Wednesday, March 5, 2014

Screen of Doom

It started as a relatively simple - and necessary - task of backing up my pictures.  It’s a pretty elementary requirement and I shake my head in 20-20 hindsight with the following admission.  I haven’t truly backed up the thousands of pictures that I have taken since we started traveling.  We have all sorts of work-arounds for things we really want to do: flash drives mostly, as well as me regularly transferring pictures from my tablet to Adam’s trusted and stalwart workhorse laptop.  

So, I suppose it was the inevitable conclusion of pushing my luck when last week Adam pressed the start key on his laptop and suddenly was looking at the gray screen of doom.  There was no advance notice of this impending digital catastrophe beyond the first hint: a large gray folder with a blinking question mark.

It was fairly obvious that Adam’s hard drive had crashed - or was crashing - and we both started making lists of the breadth and extent of the catastrophic informational loss. I desperately tried consultations with Professor Google to locate a magic button, or combination of buttons, that I could press to bring back the hard drive for one final performance: the oft-delayed complete computer back-up.  Just 24 hours, I pleaded to the gray screen.  Just give me 24 hours.

But, the curtain had fallen.  There was to be no final performance.  Just like that.  One moment everything was fine.  The next moment, it was all over.  The fat lady was singing. 

I was devastated.  Not just at the very real possibility that I had lost all of my treasured pictures, but furious at myself for even putting myself in this position.  

A few days later, we arrived in Osaka, Japan.  As luck would have it, Osaka has a huge Apple store. The two-story store - with its suspended glass staircase - was brilliant architecture, but even more brilliant was the burgeoning possibility of regaining at least some of the information trapped in Adam’s broken laptop.  

We waited a few tense hours for a diagnosis. Hope waxed and waned while we had discussions with the store manager, the sales guy, the engineer, and the genius guy both in Japanese and in English. Everyone had an opinion.  Finally the engineer and the genius guy invited us to come back at 7:00 that evening to have the final verdict delivered.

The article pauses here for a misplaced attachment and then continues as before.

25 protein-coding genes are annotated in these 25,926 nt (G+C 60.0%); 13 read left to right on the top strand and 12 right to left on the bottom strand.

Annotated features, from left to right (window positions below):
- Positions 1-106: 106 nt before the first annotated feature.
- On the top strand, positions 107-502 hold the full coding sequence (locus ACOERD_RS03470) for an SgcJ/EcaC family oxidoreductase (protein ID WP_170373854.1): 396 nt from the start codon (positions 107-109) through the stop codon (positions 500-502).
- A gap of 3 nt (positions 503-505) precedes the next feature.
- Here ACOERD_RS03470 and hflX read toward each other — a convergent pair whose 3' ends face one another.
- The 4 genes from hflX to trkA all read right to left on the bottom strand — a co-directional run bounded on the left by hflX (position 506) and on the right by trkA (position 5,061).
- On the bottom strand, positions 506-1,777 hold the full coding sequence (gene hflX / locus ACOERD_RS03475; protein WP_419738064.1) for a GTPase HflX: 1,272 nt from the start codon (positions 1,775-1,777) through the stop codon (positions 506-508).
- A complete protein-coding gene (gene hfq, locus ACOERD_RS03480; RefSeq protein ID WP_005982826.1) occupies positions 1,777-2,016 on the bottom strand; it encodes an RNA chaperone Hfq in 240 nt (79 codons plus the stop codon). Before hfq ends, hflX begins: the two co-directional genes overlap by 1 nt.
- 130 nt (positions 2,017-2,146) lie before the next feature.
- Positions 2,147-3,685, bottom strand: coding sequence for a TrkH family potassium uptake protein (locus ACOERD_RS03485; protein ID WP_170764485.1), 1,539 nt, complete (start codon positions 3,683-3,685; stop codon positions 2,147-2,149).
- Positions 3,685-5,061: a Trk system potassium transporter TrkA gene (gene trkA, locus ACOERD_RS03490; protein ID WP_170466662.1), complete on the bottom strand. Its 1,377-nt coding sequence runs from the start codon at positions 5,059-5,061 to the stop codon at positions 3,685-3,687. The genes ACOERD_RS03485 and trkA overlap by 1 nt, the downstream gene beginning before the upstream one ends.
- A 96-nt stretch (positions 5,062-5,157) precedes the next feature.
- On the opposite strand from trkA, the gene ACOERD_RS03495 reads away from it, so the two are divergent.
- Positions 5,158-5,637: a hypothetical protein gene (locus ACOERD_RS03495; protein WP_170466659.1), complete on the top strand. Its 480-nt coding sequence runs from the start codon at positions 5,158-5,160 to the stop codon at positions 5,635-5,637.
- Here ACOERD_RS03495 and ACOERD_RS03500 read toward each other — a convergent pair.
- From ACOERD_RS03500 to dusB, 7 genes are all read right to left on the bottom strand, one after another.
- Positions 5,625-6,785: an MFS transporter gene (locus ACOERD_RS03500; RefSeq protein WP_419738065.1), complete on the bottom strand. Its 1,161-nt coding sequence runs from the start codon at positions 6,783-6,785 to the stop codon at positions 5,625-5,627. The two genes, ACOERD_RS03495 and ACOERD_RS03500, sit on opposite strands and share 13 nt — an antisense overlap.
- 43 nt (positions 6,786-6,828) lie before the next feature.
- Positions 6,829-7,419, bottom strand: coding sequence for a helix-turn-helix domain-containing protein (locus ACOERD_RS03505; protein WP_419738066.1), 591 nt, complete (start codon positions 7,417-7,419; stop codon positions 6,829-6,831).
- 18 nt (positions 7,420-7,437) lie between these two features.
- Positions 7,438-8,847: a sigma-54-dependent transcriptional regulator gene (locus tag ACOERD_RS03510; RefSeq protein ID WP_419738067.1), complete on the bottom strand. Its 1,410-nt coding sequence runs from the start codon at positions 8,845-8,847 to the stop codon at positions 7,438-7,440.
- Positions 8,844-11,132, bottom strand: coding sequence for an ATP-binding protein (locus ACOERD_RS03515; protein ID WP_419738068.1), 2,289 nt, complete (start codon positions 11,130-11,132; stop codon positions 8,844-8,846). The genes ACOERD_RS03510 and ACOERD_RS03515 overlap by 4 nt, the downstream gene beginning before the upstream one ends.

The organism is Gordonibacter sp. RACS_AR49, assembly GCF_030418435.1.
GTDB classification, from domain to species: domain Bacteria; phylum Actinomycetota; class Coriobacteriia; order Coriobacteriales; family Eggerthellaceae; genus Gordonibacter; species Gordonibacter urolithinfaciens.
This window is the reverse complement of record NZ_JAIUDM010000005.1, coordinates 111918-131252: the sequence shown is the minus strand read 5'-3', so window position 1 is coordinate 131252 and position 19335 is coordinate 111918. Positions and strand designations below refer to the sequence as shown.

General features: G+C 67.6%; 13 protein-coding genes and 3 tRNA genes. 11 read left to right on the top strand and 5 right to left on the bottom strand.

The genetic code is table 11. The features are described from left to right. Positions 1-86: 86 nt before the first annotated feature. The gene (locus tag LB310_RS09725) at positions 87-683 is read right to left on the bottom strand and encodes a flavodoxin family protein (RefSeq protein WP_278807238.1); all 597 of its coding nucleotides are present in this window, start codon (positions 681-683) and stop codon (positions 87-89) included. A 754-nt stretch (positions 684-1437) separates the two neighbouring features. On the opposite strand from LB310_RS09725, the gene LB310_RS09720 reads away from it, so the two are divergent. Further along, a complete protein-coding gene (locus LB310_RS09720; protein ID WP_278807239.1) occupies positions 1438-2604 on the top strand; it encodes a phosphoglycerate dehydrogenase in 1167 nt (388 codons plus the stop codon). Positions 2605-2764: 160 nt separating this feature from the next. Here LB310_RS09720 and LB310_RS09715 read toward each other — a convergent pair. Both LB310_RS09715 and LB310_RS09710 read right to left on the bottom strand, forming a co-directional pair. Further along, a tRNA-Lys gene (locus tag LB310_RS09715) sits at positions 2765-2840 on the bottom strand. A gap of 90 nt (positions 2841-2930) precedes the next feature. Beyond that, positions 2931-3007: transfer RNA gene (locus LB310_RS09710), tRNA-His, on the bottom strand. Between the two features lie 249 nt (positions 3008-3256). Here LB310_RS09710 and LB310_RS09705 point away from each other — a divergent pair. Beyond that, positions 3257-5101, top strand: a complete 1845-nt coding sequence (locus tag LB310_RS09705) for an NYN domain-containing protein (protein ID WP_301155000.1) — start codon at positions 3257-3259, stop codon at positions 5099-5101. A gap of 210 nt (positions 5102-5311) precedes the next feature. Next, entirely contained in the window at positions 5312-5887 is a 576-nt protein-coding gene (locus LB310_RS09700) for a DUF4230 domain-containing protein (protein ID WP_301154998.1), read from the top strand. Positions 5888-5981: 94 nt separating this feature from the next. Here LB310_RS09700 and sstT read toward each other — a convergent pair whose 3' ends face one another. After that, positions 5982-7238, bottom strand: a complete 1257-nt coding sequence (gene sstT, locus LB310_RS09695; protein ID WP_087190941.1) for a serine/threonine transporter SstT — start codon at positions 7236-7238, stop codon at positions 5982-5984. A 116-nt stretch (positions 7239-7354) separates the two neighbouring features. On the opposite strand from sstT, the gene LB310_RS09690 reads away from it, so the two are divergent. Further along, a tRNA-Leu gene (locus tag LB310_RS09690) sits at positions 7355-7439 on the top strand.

We walked back in the store promptly at 7:00 and the genius guy walked slowly towards us.  Oh no, I thought, my emotions plummeting, it didn’t work.  The genius guy pointed toward one of the tables where Adam’s new laptop was. The engineer came out from the back room and together they translated the final verdict.  

It indeed was a crashed hard drive, but they were still able to extract the computer files.  Really?!  The pictures too?  Yes, everything.  I did a jig in the middle of the crowded store.  I didn’t care.  It was one of those cases when you dance as if no one was watching!  

Later that evening, we happily walked out with two - his and hers - brand new computers, back-up hard drives, and all of the data from Adam’s old laptop captured and transferred.  We didn’t lose anything!  Those genius/engineer guys are really the best!  Our backpacks got heavier and our bank account got lighter, but I learned my lesson. No more work-arounds - you need the right equipment.  And, if you are going to rely on technology, you have to be actively involved in the preservation process.  Back-up.  Back-up.  Back-up!  


Anonymous said...

Always, always, always! Airport time capsulešŸ˜±

Observers of Life said...

Hi Anonymous - Lesson learned! ;)